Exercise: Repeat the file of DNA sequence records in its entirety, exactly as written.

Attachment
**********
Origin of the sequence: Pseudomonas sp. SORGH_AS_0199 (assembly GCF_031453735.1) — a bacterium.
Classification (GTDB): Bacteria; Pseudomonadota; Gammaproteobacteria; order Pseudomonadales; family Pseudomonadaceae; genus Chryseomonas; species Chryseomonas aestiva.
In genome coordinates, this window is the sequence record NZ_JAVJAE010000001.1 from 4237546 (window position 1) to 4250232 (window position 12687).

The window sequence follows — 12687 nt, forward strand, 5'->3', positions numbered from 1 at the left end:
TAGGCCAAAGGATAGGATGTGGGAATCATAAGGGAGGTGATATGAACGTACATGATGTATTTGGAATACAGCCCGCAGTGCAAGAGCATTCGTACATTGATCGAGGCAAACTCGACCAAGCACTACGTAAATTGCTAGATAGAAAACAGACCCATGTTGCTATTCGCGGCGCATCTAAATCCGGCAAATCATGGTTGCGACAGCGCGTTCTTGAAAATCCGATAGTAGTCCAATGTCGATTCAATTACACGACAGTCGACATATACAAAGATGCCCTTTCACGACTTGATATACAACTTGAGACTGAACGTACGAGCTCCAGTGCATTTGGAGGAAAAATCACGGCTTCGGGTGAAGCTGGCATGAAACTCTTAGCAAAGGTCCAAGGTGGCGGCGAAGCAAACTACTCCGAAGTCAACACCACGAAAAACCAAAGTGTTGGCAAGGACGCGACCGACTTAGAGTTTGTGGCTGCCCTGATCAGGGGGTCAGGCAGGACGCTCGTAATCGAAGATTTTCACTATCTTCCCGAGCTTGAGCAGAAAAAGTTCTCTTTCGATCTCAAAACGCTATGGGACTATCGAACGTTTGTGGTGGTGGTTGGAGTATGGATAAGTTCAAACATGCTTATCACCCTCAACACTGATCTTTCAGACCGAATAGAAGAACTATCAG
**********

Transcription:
Origin of the sequence: Pseudomonas sp. SORGH_AS_0199 (assembly GCF_031453735.1) — a bacterium.
Classification (GTDB): Bacteria; Pseudomonadota; Gammaproteobacteria; order Pseudomonadales; family Pseudomonadaceae; genus Chryseomonas; species Chryseomonas aestiva.
In genome coordinates, this window is the sequence record NZ_JAVJAE010000001.1 from 4237546 (window position 1) to 4250232 (window position 12687).

The window sequence follows — 12687 nt, forward strand, 5'->3', positions numbered from 1 at the left end:
TAGGCCAAAGGATAGGATGTGGGAATCATAAGGGAGGTGATATGAACGTACATGATGTATTTGGAATACAGCCCGCAGTGCAAGAGCATTCGTACATTGATCGAGGCAAACTCGACCAAGCACTACGTAAATTGCTAGATAGAAAACAGACCCATGTTGCTATTCGCGGCGCATCTAAATCCGGCAAATCATGGTTGCGACAGCGCGTTCTTGAAAATCCGATAGTAGTCCAATGTCGATTCAATTACACGACAGTCGACATATACAAAGATGCCCTTTCACGACTTGATATACAACTTGAGACTGAACGTACGAGCTCCAGTGCATTTGGAGGAAAAATCACGGCTTCGGGTGAAGCTGGCATGAAACTCTTAGCAAAGGTCCAAGGTGGCGGCGAAGCAAACTACTCCGAAGTCAACACCACGAAAAACCAAAGTGTTGGCAAGGACGCGACCGACTTAGAGTTTGTGGCTGCCCTGATCAGGGGGTCAGGCAGGACGCTCGTAATCGAAGATTTTCACTATCTTCCCGAGCTTGAGCAGAAAAAGTTCTCTTTCGATCTCAAAACGCTATGGGACTATCGAACGTTTGTGGTGGTGGTTGGAGTATGGATAAGTTCAAACATGCTTATCACCCTCAACACTGATCTTTCAGACCGAATAGAAGAACTATCAG